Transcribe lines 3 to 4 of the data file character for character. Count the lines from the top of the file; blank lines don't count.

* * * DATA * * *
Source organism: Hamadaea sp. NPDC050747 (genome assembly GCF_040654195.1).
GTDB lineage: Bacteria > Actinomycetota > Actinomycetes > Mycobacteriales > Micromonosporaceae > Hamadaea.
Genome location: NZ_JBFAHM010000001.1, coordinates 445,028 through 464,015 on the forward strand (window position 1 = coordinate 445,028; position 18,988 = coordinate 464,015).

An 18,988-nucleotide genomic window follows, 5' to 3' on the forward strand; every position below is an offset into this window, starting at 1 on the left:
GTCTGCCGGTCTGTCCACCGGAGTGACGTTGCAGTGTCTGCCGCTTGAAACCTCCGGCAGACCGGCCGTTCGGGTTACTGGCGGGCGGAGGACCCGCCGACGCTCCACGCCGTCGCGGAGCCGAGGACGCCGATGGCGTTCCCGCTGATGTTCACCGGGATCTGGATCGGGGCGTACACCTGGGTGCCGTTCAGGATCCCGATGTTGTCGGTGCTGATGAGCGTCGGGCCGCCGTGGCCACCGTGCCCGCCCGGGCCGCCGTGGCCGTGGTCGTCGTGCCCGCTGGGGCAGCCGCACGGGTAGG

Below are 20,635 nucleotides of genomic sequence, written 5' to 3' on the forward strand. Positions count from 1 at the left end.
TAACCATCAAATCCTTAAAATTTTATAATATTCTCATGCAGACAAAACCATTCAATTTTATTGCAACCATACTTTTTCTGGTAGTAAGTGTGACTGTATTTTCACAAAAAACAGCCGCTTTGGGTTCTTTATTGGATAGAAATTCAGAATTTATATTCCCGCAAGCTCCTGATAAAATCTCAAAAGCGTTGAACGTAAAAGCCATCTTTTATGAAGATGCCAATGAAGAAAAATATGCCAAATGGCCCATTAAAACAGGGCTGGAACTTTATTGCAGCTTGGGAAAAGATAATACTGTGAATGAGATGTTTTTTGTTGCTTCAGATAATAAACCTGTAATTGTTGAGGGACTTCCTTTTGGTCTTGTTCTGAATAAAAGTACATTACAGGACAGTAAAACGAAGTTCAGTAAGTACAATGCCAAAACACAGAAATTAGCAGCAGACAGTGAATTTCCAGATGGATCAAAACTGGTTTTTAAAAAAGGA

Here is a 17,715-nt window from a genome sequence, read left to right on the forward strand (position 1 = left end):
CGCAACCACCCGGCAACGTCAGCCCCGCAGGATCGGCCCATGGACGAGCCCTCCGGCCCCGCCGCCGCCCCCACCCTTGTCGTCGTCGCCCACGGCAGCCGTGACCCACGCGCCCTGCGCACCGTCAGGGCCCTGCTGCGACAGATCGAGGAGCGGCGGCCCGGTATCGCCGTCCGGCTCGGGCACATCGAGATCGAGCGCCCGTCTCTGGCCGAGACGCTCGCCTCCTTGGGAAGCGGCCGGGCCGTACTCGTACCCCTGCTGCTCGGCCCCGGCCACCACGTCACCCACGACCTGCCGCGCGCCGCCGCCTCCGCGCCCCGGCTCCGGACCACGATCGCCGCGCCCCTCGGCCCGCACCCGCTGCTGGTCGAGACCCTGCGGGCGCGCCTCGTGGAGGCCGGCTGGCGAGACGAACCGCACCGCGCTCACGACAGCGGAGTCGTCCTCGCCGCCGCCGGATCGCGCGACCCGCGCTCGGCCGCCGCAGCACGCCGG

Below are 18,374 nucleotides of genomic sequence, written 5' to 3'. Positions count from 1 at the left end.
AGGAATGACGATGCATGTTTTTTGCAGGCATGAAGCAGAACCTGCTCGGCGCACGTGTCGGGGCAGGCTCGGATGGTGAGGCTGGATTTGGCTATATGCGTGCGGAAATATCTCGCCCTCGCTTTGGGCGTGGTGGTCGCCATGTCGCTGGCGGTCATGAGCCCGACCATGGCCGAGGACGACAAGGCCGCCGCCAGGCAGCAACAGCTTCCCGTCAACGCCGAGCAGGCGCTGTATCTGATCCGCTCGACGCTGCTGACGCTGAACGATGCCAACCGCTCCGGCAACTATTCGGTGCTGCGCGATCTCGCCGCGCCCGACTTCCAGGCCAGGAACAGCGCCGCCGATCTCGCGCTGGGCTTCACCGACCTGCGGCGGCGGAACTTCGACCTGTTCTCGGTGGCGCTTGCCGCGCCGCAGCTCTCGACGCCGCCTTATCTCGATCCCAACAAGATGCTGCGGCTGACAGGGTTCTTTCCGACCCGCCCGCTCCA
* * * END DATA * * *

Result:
Genome location: NZ_JBFAHM010000001.1, coordinates 445,028 through 464,015 on the forward strand (window position 1 = coordinate 445,028; position 18,988 = coordinate 464,015).

An 18,988-nucleotide genomic window follows, 5' to 3' on the forward strand; every position below is an offset into this window, starting at 1 on the left: